Trafficking of human beings is the recruitment, transportation, transfer, harboring or receipt of people for the purpose of exploitation. Trafficking involves a process of using illicit means such as threat or use of force or other forms of coercion, of abduction, of fraud, of deception, of the abuse of power or of a position of vulnerability. Exploitation includes forcing people into prostitution or other forms of sexual exploitation, forced labour or services, slavery or practices similar to slavery, servitude or the removal of organs. For children exploitation may include also, illicit international adoption, trafficking for early marriage, recruitment as child soldiers, for begging or for sports (such as child camel jockeys or football players)
Trafficking in human beings is a global issue, but a lack of systematic research means that reliable data on the trafficking of human beings that would allow comparative analyses and the design of countermeasures is scarce. There is a need to strengthen the criminal justice response to trafficking through legislative reform, awareness raising and training, as well as through national and international cooperation. The support and protection of victims who give evidence is key to prosecuting the ringleaders behind the phenomenon. The trafficking of Human beings is a matter of global concern as it involves the violation of fundamental rights. Although numerous separate abuses that contravene both national and international law are committed during the course of trafficking, it is the combination of the victim’s displacement from their community and their commercialised exploitation that makes trafficking distinct. There is a large body of international and national instruments like declarations, conventions and prohibiting trafficking. An overview of selected International conventions that regulate trafficking is presented below.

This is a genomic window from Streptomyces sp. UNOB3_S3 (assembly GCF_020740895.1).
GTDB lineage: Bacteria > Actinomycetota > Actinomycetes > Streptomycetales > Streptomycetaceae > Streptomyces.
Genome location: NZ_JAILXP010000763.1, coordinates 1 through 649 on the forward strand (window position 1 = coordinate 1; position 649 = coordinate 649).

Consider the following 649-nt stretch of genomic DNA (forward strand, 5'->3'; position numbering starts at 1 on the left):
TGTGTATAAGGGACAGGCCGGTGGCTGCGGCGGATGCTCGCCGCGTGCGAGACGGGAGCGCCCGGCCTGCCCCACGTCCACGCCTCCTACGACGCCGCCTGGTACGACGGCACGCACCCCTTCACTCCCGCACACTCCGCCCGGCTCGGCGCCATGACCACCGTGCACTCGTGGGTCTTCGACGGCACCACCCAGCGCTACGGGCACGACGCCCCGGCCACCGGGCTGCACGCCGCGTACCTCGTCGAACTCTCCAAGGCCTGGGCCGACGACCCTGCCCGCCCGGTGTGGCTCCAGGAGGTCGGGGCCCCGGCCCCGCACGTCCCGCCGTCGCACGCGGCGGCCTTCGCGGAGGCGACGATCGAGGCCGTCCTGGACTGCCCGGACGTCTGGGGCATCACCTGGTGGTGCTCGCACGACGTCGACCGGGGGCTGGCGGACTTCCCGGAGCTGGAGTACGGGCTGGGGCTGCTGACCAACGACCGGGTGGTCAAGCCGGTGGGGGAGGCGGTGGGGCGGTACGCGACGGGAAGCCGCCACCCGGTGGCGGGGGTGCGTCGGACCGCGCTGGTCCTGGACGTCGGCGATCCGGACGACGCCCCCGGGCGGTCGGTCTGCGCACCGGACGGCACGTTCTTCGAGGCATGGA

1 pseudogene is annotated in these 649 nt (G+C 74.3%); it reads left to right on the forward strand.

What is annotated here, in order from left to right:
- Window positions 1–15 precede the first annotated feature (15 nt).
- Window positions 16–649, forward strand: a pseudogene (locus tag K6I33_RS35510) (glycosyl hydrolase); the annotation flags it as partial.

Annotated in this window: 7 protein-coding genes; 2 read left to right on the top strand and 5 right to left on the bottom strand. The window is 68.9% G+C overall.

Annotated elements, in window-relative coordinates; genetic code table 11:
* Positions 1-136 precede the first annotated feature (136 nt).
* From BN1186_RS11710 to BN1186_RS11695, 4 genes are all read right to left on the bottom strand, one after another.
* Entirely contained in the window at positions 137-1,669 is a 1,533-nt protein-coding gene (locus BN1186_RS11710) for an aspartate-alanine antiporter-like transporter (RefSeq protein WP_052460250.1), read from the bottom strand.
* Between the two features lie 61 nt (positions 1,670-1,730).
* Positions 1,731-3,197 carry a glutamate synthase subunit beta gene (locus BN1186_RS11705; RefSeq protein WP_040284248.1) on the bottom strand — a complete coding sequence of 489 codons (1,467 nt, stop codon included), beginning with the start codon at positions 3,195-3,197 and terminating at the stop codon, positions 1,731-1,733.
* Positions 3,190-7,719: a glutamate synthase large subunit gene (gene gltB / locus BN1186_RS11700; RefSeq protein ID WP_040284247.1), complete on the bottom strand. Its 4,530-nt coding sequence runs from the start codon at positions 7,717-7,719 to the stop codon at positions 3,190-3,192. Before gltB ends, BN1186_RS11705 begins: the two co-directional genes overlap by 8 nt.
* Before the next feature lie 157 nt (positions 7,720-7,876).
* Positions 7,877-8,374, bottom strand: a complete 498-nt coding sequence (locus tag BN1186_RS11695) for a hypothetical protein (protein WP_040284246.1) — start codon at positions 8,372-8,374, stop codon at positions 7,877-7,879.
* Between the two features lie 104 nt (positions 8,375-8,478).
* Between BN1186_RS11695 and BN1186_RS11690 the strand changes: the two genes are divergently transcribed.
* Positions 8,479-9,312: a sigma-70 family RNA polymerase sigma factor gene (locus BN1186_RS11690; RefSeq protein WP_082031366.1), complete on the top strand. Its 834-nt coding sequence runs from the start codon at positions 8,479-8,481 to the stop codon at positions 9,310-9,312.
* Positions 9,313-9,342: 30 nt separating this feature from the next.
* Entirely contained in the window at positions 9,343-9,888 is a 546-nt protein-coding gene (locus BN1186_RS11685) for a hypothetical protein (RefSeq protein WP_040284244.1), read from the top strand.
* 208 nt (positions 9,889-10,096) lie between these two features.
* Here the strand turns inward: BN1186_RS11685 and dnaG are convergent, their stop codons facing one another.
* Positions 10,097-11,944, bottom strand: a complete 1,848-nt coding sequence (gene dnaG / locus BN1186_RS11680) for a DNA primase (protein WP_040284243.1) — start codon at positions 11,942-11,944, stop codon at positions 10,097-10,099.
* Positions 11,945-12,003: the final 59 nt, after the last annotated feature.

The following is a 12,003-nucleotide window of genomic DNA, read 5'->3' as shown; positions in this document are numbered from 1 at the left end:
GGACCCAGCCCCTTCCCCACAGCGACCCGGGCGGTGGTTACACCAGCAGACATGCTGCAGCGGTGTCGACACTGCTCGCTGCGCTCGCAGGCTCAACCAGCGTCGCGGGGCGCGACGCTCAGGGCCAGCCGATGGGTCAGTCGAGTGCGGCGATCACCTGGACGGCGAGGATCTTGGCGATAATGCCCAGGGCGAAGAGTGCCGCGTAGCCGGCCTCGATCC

The United Nations obligates States to refrain from committing human rights violations and also to take positive steps to ensure that individuals are able to enjoy their human rights. A State’s legal obligations are articulated in human rights instruments, such as treaties and conventions. The UN also drafts politically binding documents that do not have the force of law, such as declarations and resolutions, but which nevertheless represent important guidelines on States’ obligations. More information about the United Nations system, human rights documents and enforcement mechanisms can be accessed from the International Law section of this site.
The United Nations addresses trafficking in women from various directions. First, the UN human rights instruments apply to women and men equally, and are relevant to the kinds of abuses that women suffer in cases of trafficking. In addition, the UN international standards on the treatment of crime victims also obligate States to protect victims of trafficking. Second, of the types of violence against women addressed by this site, trafficking in women was perhaps the first to receive the attention of the UN as a transnational crime. This section, therefore, includes a historical overview of the UN conceptualization of trafficking, prior to the emergence of an international women’s human rights movement. Third, the UN treaties and resolutions that articulate the rights of women are applicable to the situation of trafficking and define trafficking as a form of gender-based violence. Since the early 1990’s, all major UN instruments on States’ commitment to ensure women the full enjoyment of their human rights and their protection from violence have included specific obligations to combat trafficking in women. Fourth, the UN Convention Against Transnational Organized Crime entered into force in September 2003. The accompanying Protocol to Prevent, Suppress and Punish Trafficking in Persons, Especially Women and Children received its 40th ratification in September 2003 and entered into force on December 25, 2003.